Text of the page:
View Full Version : Bray

05-03-2007, 02:25 PM
Does anyone know what is going on with Bray and his rehab also about EZ and his rehab

05-03-2007, 02:32 PM
I think I read some where that he has a broken finger so I don't know if he's even pitched or not. I can't wait for him to get back in the pen though I think he's got potential to be a decent closer.

05-03-2007, 02:43 PM
From Cincy Post....April 27th:

By C. Trent Rosecrans
Post staff reporter

ST. LOUIS - Last season at the All-Star break, Reds general manager Wayne Krivsky made the season's biggest trade in order to "fix" the Reds' ailing bullpen - sending former All-Star shortstop Felipe Lopez and former first-round draft picks Austin Kearns and Ryan Wagner to Washington for relievers Gary Majewski and Bill Bray among others.

Through 22 games this season, the Reds' bullpen is still ill and oozing runs, including two more in each of its two innings in Thursday's 7-5 loss to the Cardinals in the final game of the series in St. Louis. The Reds move on to Pittsburgh tonight.

Neither of the supposed saviors have pitched an inning for the Reds this season, as Majewski infamously came to Cincinnati with a troubled right shoulder and Bray suffered a broken finger in spring training. And there doesn't seem to be much help on the way.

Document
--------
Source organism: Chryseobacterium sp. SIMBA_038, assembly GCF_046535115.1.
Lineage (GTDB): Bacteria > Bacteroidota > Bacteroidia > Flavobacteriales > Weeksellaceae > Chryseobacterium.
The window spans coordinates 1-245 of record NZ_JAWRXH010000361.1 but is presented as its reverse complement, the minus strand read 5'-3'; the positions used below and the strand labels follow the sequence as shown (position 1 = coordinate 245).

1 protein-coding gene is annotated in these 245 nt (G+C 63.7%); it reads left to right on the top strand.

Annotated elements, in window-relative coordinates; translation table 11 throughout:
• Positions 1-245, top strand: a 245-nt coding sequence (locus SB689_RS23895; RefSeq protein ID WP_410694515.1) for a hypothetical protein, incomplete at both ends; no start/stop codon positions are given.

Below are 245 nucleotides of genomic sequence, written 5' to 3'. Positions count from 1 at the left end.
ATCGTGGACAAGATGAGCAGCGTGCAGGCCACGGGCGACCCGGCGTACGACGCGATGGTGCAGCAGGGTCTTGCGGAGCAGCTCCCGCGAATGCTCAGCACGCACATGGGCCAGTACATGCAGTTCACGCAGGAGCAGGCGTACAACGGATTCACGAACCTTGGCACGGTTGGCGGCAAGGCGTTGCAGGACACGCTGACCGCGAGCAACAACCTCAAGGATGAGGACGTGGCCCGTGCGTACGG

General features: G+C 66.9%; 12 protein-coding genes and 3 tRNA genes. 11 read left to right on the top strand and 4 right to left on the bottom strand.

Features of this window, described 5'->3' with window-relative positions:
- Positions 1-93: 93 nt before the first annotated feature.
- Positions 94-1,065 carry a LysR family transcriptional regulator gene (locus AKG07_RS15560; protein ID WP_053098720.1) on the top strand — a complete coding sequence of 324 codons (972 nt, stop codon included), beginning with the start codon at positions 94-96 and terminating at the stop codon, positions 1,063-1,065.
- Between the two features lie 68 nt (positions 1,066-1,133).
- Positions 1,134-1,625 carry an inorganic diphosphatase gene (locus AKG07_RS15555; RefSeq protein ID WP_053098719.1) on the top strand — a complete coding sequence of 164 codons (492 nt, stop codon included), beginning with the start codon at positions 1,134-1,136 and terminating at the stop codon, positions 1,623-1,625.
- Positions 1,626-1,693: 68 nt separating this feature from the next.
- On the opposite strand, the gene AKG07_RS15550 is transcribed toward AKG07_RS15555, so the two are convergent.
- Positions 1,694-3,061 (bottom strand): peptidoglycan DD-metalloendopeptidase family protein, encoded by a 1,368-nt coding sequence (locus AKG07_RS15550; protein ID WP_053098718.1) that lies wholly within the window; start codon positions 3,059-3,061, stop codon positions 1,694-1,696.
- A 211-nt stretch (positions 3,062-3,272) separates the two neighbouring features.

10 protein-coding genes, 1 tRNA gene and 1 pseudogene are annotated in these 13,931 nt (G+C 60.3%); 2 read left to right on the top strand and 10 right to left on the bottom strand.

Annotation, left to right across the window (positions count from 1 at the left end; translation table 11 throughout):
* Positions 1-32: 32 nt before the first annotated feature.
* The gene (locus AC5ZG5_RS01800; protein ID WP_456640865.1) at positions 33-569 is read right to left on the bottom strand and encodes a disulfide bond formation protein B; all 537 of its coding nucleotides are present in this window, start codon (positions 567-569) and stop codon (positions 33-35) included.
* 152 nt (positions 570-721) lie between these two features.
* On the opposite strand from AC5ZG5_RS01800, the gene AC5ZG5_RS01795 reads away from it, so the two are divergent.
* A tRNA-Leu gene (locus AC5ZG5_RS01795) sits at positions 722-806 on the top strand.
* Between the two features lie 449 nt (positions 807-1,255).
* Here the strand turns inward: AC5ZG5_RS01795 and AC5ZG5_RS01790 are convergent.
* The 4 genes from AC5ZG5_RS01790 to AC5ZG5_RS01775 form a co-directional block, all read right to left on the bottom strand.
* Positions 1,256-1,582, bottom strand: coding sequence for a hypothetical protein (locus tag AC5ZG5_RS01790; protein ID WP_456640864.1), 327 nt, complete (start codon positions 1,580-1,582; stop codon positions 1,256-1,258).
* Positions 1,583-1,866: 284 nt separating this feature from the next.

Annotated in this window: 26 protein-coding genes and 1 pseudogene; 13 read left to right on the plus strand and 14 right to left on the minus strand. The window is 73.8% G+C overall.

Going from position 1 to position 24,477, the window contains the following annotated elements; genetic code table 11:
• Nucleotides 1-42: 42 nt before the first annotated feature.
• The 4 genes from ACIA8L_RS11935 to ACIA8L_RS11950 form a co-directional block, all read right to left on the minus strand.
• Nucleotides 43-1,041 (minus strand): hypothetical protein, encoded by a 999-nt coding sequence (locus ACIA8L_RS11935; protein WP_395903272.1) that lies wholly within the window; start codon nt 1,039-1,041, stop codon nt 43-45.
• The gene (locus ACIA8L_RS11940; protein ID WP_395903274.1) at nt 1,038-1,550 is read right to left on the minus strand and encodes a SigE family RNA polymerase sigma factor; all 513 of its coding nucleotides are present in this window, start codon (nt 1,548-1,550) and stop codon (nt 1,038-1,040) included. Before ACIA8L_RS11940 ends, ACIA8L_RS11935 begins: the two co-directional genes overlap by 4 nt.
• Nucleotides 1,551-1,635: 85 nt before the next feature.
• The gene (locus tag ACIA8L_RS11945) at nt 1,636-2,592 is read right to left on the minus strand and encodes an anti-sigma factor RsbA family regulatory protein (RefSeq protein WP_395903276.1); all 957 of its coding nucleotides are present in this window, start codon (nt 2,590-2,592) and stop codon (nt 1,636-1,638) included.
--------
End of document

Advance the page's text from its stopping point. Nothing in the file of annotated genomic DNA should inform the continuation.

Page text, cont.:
Bray just resumed throwing on Monday and Majewski currently has an ERA of 8.00 at Class AAA Louisville, although before Thursday night's game he hadn't allowed a run in two outings since surrendering six runs in two-thirds of an inning last Friday.

Thursday, after Kyle Lohse went through his worst outing of the season, surrendering five runs and 11 hits in six innings, lefty Jon Coutlangus gave up a hit to the only batter he faced and was charged with a run. Todd Coffey gave up two hits in relief of Coutlangus and David Weathers, the team's closer, gave up a hit and a run in an inning of work.

Of the seven pitchers currently comprising the Reds' bullpen, all seven have given up at least a run in one of their last two outings. The team has gone from having the best bullpen ERA in the National League (1.72 on April 15) to having the worst (4.96 after Thursday's game).

"Our bullpen, the first week was the first week was the best in baseball? We're very capable of doing it again," Narron said, noting that the bullpen started the season without giving up a run in its first 14 2/3 innings of work this season.

That seems like a long time ago. In the series against the Cardinals, every inning started by a Reds reliever ended with a Cardinals run.

Neither Wednesday starter Bronson Arroyo nor Lohse left games with a lead against the Cardinals, but both pitched well enough to win, only to be let down by a combination of an overgenerous bullpen and anemic offense.

On Thursday, after the Reds jumped out to a 4-0 lead against Cardinals starter and former Red Randy Keisler, four Cardinal relievers combined to hold the Reds hitless in the final 5 2/3 innings.

Lohse's luck seemed to turn just as quickly. After rolling through the first four innings giving up only a run, he surrendered four in the fifth and another in the sixth.